As the 2012 season winds down, what looked to be a lost year for the Blazers has transitioned into considerable optimism, as Portland prepares for one of the most important offseasons in the team's short history.
At the top of their list of needs sits a starting center and point guard. To fulfill those needs, the Blazers will be afforded the help of two potential lottery picks and $24 million of cap space, courtesy of New Jersey and Brandon Roy's retirement. Not a bad situation to inherit for whoever will assume the mantle of general manager for the Blazers.
The quest for a solid starting center will be perhaps the most captivating story of the offseason. Since the 2007 NBA Draft, Portland's search for a big man has been an arduous and frustrating process, full of untapped potential and disappointment. Marcus Camby momentarily filled the void left by Greg Oden's non-career, but was neither young nor talented enough to elevate the Blazers to the elite of the Western Conference.
How exactly the Blazers acquire their center of the future will rely heavily on the outcome of the NBA lottery on May 30 and the NBA draft on June 28.
If the lottery were to happen today, the Blazers would likely find themselves at the seventh and 11th picks in the draft. Unfortunately, this year's pool contains only two lottery-caliber centers in Andre Drummond and Tyler Zeller. Most recent mock drafts have Drummond going to the Kings at the number five spot, leaving Zeller as the only remaining prospect ranked highly enough to justify being selected at seventh or 11th.
While Portland may opt for Zeller with one of their two picks, it's an unlikely scenario. Zeller is well-liked by scouts but is by no means a can't-miss prospect, and his history of injuries may scare away a management team scarred by a history of centers with durability issues. With Zeller as their only legitimate big man option in the draft, the Blazers will likely use their lottery selection to fill their hole at point guard and shore up their depth at other positions.
This leaves free agency as the best opportunity for the Blazers to obtain their starting center for next season. Portland's luxuriously spacious cap makes this an enticing option. The amnesty clause used on Roy's contract means management should have almost $24 million to work with heading into the offseason. Re-signing Nicholas Batum and 2011s present surprise, J.J. Hickson, will be the first priorities, but the Blazers should still have a sizable amount of money to lure a talented free agent to Portland this offseason.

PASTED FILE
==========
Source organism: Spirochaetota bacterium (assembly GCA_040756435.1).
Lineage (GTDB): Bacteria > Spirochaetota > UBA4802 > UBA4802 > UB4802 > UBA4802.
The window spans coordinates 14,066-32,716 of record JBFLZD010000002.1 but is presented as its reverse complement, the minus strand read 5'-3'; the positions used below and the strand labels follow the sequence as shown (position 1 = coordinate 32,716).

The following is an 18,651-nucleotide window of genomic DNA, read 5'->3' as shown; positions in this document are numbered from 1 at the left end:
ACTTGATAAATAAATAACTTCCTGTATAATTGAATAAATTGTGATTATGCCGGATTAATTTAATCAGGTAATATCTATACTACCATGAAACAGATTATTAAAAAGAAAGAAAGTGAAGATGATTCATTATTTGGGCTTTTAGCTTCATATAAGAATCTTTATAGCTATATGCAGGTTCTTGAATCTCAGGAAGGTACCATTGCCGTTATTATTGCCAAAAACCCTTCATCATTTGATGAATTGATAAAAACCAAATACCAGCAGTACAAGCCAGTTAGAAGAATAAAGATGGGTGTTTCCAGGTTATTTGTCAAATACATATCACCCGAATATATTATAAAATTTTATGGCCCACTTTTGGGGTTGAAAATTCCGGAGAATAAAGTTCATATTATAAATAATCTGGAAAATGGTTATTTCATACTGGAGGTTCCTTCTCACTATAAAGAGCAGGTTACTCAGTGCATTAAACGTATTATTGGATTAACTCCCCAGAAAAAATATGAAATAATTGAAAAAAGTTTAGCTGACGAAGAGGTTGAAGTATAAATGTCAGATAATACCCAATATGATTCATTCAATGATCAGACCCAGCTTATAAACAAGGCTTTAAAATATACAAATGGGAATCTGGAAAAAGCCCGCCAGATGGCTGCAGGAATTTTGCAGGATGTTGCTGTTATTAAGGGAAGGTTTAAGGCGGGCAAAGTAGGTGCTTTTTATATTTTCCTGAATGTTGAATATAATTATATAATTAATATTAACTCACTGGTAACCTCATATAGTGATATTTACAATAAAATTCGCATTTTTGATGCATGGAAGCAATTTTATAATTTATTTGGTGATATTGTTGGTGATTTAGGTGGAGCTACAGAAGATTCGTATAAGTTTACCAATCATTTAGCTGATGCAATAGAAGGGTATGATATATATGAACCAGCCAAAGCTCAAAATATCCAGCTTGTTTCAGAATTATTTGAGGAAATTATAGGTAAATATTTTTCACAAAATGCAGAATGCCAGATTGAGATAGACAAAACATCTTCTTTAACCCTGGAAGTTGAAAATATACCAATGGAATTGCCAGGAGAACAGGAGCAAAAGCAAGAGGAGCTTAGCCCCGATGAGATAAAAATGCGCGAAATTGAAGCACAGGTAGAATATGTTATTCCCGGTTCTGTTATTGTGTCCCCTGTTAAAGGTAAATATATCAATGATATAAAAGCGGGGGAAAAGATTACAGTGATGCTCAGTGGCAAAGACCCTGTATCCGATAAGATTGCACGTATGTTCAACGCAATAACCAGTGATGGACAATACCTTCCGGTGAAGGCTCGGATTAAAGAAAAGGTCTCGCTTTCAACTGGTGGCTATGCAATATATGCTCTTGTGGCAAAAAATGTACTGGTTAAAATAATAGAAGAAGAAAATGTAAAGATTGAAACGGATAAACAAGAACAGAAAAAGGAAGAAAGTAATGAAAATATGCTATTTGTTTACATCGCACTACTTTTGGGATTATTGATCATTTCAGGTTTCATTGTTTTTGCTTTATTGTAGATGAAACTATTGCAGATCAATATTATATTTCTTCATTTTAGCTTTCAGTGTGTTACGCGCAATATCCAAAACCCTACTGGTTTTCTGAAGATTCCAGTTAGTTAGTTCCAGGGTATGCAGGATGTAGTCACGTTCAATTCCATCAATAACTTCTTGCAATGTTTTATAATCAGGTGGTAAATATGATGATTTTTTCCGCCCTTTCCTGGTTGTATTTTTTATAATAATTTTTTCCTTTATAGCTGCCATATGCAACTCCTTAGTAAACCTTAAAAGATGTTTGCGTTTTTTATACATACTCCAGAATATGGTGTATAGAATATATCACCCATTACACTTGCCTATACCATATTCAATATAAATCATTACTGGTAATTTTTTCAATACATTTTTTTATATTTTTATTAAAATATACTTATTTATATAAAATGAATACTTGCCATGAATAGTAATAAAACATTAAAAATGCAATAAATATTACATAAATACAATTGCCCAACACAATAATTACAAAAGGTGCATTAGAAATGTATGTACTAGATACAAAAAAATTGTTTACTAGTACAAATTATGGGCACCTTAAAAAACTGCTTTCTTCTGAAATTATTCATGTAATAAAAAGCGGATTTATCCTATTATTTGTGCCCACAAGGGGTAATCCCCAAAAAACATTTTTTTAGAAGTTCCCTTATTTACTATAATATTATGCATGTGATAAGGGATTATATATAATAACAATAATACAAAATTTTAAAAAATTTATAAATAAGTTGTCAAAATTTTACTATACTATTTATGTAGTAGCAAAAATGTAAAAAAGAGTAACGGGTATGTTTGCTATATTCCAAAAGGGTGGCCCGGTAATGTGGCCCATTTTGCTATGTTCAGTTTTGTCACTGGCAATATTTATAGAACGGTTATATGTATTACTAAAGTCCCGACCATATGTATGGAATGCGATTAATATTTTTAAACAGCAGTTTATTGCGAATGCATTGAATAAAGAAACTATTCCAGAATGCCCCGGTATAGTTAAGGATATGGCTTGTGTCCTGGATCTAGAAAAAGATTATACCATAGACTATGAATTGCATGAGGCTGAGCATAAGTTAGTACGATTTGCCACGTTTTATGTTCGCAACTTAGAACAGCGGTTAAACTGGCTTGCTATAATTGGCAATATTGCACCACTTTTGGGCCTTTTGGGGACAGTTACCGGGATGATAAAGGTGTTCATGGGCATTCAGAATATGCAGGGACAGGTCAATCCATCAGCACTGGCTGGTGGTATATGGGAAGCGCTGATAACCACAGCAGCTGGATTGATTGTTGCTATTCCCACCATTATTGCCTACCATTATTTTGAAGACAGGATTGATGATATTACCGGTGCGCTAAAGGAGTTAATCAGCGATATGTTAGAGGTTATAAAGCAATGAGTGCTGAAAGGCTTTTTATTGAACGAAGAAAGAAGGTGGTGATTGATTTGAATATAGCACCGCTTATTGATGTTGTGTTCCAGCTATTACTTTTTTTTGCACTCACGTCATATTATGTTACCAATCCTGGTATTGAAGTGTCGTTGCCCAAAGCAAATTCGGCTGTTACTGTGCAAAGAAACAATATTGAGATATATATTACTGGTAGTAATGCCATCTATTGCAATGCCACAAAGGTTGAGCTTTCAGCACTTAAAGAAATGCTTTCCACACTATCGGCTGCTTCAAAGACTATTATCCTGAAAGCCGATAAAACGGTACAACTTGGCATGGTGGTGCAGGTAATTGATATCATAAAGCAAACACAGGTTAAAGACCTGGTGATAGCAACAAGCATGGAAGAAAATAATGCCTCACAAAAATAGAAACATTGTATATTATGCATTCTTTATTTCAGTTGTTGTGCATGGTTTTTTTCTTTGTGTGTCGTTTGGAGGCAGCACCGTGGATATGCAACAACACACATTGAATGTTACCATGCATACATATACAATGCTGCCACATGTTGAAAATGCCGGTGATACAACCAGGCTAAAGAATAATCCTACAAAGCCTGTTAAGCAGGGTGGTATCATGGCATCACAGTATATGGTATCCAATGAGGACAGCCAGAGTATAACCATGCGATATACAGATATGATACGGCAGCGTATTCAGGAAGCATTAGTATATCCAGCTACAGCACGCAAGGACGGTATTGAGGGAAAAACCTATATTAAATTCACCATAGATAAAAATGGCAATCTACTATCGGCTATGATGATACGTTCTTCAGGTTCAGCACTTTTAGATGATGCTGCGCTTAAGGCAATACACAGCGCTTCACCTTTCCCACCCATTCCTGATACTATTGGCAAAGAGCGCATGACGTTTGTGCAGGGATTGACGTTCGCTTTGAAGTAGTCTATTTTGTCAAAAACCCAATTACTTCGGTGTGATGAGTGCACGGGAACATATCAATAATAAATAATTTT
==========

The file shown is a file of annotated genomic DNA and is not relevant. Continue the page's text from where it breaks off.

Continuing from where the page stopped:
Who should the Blazers target?
The most attractive option at this point is Indiana center Roy Hibbert. The former Georgetown standout has progressed nicely in his four years in the league and reached career highs in points, rebounds and minutes per game last season. Hibbert could be prepared for a breakout season in 2012-13, and his 7'2" frame would be a strong complement to LaMarcus Aldridge in the Blazers frontcourt.
To grab Hibbert, Portland will have to lure the restricted free agent away from the Pacers. The Blazers will need to offer Hibbert a qualifying bid at $3.7 million to have a chance of signing him away, but his agent has indicated that Hibbert may choose to "gamble" on his restricted free agent status and take his talents elsewhere.
Hibbert has proven himself to be a durable and reliable center in his four years with the Pacers and, if his recent "maturation" continues, could evolve into one of the strongest centers in the NBA. His strong presence in the low post would complement the face-up style of Aldridge, and his rebounding skills would be a huge boost to a team that finished 25th in total rebounds this season. If the Blazers can add Hibbert to their roster, they could instantly become one of the most potent frontcourts in the league, as well a contender in the Western Conference.
If Hibbert eludes Portland, its options for filling the hole in the low-post become slightly more muddled. Brook Lopez, Javale McGee and Chris Kaman are all restricted free agents in 2012. Even though none are as intriguing or likely as Hibbert, all three could potentially contribute in a big way for Portland if given a chance.
As Rip City faithful prepare for an intriguing and crucial offseason, cautious optimism should be the prevailing emotion. With a new coach, two valuable draft picks, a new GM and an abundance of money to play with, the Blazers are in position to drastically alter the course of the franchise for the better. With the addition of a talented young prospect at point guard and Hibbert in the frontcourt, Portland could go from the cellar of the West to a dangerous contender in a matter of months.
2011-2012 was a season of letdowns and frustration for fans, players and management. But out this tumultuous year has come both closure and opportunity. The McMillan-Roy-Oden era meant to save the franchise may have passed without reaching fruition, but with its demise and dismantling now final, fans can now put their disappointment in the past and look to a very promising future.
A future that will hopefully include one very talented big man.